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The Clinch Of The Blade
( Original Published 1913 )
The finest ornamental metal-work ever done in the world was the tsubas, or sword-guards, made in Japan between the years 1586 and 1868. The word " tsuba " is short for " tsumiba," which meant " the thing which clinches the blade." And " tsuhamono " is a derivative, which came to mean a " man-at-arms."
The sword-guards made during the warlike period in Japan (from the date of the Norman Conquest here to the time of Drake) were simple, and little decorated. The blade was then the important thing. In the icy steel born of fire the Samurai beheld the mystery of life coming out of death. The sword was the symbol of honour and manliness. In its unclouded sheen they recognised the purity and chastity of the loyal. The most precious dowry a bride could bring was the honoured sword of her ancestors, and some old Japanese dramas had their plot in the quest and recovery of such a blade.
A Samurai's sword was part of his personality; Taiko-Hideyoshi, the Japanese Napoleon, saw the swords of his generals lying on a table in the antechamber of his room, and so expressed was the individuality that he could recognise to whom each sword belonged. Next in importance to the blade itself came the tsuba.
The Choice to Collect.-I began to pick up Japanese sword-guards years before I could know anything about them scientifically, by distinguishing periods and styles. It is difficult even now for one who is no Orientalist to do that. Books on the subject are so few and poor that one has to study them intuitively, and divine more than they tell. The sword-guards one sees for sale over here almost all belong to the modern period-that is between the years 1586 and 1868. In the latter year Japan began to Europeanise herself, and soon after that came an Imperial edict prohibiting swords from being worn. The tsuba then became a thing of the past, and tsuba-making is a dead art now.
You can take your choice between collecting the sixteenth and early seventeenth-century tsubas, steel, perforated, and little decorated in relief, or collecting late seventeenth, eighteenth, and nineteenth-century tsubas, the ornaments which clinched the blades of swords for dress and parade. Or you can pick up examples of each sort, which is what I do myself. You will avoid the clumsy, common things detached from Japanese " Tommies' " swords that were worn in the sixties of last century-cast-iron things, small or smallish, not hammered into strength or wrought into beauty, but at the best embossed a little with vague and rusty designs.
These, or imitations of them, too flimsy to take in anybody, surely, are the sort that are being sold in " Japanese art " shops in London to-day for a shilling or eighteenpence apiece ; but these futile counterfeits are almost the only forgeries yet performed.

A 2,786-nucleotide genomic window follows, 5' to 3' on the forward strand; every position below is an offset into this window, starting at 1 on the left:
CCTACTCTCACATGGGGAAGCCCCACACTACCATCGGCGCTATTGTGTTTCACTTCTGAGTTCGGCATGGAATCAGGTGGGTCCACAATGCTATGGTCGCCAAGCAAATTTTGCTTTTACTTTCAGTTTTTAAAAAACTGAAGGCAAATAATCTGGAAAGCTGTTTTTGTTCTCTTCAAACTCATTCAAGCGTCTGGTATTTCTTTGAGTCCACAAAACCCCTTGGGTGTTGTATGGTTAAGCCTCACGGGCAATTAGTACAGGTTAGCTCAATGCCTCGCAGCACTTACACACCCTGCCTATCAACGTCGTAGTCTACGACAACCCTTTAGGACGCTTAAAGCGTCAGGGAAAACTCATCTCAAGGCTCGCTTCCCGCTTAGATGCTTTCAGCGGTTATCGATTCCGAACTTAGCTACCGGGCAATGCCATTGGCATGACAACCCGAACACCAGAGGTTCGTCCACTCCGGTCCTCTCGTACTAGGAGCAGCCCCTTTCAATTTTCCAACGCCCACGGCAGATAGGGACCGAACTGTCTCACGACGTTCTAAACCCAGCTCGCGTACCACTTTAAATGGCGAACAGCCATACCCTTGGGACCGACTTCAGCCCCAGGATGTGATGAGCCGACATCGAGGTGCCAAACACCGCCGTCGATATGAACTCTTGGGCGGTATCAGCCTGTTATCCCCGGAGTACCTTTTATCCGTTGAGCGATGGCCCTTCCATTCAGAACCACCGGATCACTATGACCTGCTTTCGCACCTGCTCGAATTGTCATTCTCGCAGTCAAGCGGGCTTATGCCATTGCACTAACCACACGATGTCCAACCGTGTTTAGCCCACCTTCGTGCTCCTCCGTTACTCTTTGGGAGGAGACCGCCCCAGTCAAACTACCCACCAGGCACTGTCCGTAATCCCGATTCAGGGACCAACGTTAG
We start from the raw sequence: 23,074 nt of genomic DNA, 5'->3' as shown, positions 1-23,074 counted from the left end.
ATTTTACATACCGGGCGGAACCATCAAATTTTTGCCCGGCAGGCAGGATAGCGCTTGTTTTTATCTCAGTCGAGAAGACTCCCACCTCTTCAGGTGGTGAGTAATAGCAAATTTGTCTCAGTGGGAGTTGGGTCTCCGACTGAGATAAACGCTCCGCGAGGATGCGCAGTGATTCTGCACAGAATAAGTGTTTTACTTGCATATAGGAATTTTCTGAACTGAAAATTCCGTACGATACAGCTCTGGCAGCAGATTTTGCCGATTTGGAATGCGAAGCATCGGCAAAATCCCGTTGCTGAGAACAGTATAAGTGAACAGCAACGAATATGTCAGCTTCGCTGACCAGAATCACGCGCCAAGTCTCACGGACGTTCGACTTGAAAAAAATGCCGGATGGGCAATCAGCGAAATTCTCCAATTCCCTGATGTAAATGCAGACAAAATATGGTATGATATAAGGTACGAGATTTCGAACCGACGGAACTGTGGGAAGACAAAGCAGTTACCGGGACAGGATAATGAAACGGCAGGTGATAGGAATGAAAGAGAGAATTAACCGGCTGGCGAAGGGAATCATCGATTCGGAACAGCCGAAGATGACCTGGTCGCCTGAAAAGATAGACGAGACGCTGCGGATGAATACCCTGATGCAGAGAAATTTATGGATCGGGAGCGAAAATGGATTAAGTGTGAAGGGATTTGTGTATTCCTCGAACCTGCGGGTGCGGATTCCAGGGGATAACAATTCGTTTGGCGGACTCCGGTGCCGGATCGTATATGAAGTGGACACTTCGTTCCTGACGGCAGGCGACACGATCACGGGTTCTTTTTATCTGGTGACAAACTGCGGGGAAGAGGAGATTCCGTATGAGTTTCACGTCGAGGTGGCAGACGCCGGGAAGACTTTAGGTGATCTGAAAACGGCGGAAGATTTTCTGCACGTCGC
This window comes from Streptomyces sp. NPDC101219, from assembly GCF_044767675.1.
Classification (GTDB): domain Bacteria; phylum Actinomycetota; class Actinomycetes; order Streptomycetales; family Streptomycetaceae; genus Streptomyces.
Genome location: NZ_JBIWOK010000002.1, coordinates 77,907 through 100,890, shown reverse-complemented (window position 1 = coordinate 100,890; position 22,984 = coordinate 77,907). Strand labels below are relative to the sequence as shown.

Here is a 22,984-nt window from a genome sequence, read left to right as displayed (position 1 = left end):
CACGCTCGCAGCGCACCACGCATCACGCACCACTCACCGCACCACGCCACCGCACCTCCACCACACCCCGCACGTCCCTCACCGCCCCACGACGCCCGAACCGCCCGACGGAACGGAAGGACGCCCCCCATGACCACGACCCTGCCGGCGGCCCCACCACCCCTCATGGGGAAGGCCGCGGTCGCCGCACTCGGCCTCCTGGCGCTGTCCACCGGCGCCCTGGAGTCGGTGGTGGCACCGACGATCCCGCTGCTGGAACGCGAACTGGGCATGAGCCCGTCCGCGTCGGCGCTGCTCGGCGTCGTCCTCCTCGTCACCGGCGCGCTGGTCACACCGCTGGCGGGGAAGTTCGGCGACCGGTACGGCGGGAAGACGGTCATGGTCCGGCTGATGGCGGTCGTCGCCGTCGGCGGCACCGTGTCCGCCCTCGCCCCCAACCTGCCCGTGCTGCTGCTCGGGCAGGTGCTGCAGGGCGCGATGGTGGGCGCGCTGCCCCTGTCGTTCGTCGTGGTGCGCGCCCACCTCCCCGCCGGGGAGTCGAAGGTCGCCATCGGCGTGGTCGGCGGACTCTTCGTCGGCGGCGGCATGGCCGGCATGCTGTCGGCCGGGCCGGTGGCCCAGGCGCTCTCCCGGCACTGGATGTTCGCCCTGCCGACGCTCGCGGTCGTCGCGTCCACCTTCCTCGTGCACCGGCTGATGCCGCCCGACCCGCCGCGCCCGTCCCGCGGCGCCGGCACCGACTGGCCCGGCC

The Earlier Sort.-They are steel, the earlier sort, and perforated ; they are not heavy ; a heavy, solid tsuba concentrated the concussion of a blow near itself, and the blade was likely to snap at the hilt. Although they are all perforated, more or less-that is, the ornament and the design of the ornament largely consist in omission--the designs were free, they gradually became more elaborate, and they show on the unperforated portions of the tsuba some ornament in relief or inlay. Undercutting, and carving of the edges of the perforations, began late during this period; never cast aside a tsuba which suggests that the iron has been carved by a pocket-knife as if it were wood.
The Later Sort.-These date from 1688 onward. War no longer raged, steel was no longer essential, soft iron could be used, and also copper, brass, and amalgams, as the material of a tsuba ; so that the metal and colour of a tsuba help you to assign it a date. Colour became an important element in the workmanship, and all possible alloys were used to give hues. " Picture-style " and " colour-painting," names given by the Japanese to tsuba styles of this period, suggest the striving after pictorial effect. Inlaying and chasing imitated brush-strokes, and even landscape; never neglect a tsuba which shows Fusiyama, the sacred volcano, in the background-to collect " Fusiyama " tsubas would be a capital short " line." About the middle of the eighteenth century they began to inlay tsubas with precious stones, and coral even ; until then the inlay had been gold, silver, copper, and brass. From the late eighteenth century until the end in 1868, there was artistic decadence, though still wonderful workmanship; effect was too much striven after, the material became unimportant, and all grew to be over-loaded and bizarre, unsuitable for clinching a blade.